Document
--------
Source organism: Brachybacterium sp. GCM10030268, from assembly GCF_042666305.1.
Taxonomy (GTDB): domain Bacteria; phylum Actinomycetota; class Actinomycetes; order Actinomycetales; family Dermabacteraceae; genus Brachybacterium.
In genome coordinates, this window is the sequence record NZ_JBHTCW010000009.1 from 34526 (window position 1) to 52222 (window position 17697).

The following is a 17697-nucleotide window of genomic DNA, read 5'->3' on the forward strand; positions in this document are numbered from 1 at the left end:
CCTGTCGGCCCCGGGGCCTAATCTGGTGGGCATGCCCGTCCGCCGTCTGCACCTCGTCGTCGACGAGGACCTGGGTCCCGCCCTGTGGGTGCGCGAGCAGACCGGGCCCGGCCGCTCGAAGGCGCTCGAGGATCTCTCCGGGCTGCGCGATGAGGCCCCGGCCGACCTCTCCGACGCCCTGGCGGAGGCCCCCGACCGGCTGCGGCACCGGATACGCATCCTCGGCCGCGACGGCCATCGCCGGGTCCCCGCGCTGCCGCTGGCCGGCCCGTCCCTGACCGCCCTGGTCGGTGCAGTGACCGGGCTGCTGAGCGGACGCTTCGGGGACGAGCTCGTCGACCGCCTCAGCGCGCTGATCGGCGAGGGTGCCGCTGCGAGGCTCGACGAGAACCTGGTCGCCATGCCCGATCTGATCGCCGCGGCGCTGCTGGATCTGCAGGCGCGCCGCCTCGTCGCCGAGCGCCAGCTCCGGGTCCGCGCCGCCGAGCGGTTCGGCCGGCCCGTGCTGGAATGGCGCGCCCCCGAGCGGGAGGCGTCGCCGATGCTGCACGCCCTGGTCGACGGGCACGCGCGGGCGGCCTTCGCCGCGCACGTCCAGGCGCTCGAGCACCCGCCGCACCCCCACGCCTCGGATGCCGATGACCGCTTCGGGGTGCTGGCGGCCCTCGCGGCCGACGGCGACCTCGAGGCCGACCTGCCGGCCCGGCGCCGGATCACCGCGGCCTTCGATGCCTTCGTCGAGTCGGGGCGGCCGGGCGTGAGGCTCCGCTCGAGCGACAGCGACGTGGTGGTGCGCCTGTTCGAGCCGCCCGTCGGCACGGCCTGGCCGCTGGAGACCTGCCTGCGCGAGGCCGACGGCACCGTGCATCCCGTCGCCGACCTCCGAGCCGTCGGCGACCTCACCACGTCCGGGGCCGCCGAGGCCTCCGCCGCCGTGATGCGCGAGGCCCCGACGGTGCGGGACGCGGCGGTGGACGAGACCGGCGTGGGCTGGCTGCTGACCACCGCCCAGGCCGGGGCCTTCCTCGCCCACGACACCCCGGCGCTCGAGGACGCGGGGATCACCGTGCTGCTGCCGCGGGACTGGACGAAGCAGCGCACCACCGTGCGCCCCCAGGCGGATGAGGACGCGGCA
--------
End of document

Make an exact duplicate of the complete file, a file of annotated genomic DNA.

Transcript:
Source organism: Brachybacterium sp. GCM10030268, from assembly GCF_042666305.1.
Taxonomy (GTDB): domain Bacteria; phylum Actinomycetota; class Actinomycetes; order Actinomycetales; family Dermabacteraceae; genus Brachybacterium.
In genome coordinates, this window is the sequence record NZ_JBHTCW010000009.1 from 34526 (window position 1) to 52222 (window position 17697).

The following is a 17697-nucleotide window of genomic DNA, read 5'->3' on the forward strand; positions in this document are numbered from 1 at the left end:
CCTGTCGGCCCCGGGGCCTAATCTGGTGGGCATGCCCGTCCGCCGTCTGCACCTCGTCGTCGACGAGGACCTGGGTCCCGCCCTGTGGGTGCGCGAGCAGACCGGGCCCGGCCGCTCGAAGGCGCTCGAGGATCTCTCCGGGCTGCGCGATGAGGCCCCGGCCGACCTCTCCGACGCCCTGGCGGAGGCCCCCGACCGGCTGCGGCACCGGATACGCATCCTCGGCCGCGACGGCCATCGCCGGGTCCCCGCGCTGCCGCTGGCCGGCCCGTCCCTGACCGCCCTGGTCGGTGCAGTGACCGGGCTGCTGAGCGGACGCTTCGGGGACGAGCTCGTCGACCGCCTCAGCGCGCTGATCGGCGAGGGTGCCGCTGCGAGGCTCGACGAGAACCTGGTCGCCATGCCCGATCTGATCGCCGCGGCGCTGCTGGATCTGCAGGCGCGCCGCCTCGTCGCCGAGCGCCAGCTCCGGGTCCGCGCCGCCGAGCGGTTCGGCCGGCCCGTGCTGGAATGGCGCGCCCCCGAGCGGGAGGCGTCGCCGATGCTGCACGCCCTGGTCGACGGGCACGCGCGGGCGGCCTTCGCCGCGCACGTCCAGGCGCTCGAGCACCCGCCGCACCCCCACGCCTCGGATGCCGATGACCGCTTCGGGGTGCTGGCGGCCCTCGCGGCCGACGGCGACCTCGAGGCCGACCTGCCGGCCCGGCGCCGGATCACCGCGGCCTTCGATGCCTTCGTCGAGTCGGGGCGGCCGGGCGTGAGGCTCCGCTCGAGCGACAGCGACGTGGTGGTGCGCCTGTTCGAGCCGCCCGTCGGCACGGCCTGGCCGCTGGAGACCTGCCTGCGCGAGGCCGACGGCACCGTGCATCCCGTCGCCGACCTCCGAGCCGTCGGCGACCTCACCACGTCCGGGGCCGCCGAGGCCTCCGCCGCCGTGATGCGCGAGGCCCCGACGGTGCGGGACGCGGCGGTGGACGAGACCGGCGTGGGCTGGCTGCTGACCACCGCCCAGGCCGGGGCCTTCCTCGCCCACGACACCCCGGCGCTCGAGGACGCGGGGATCACCGTGCTGCTGCCGCGGGACTGGACGAAGCAGCGCACCACCGTGCGCCCCCAGGCGGATGAGGACGCGGCA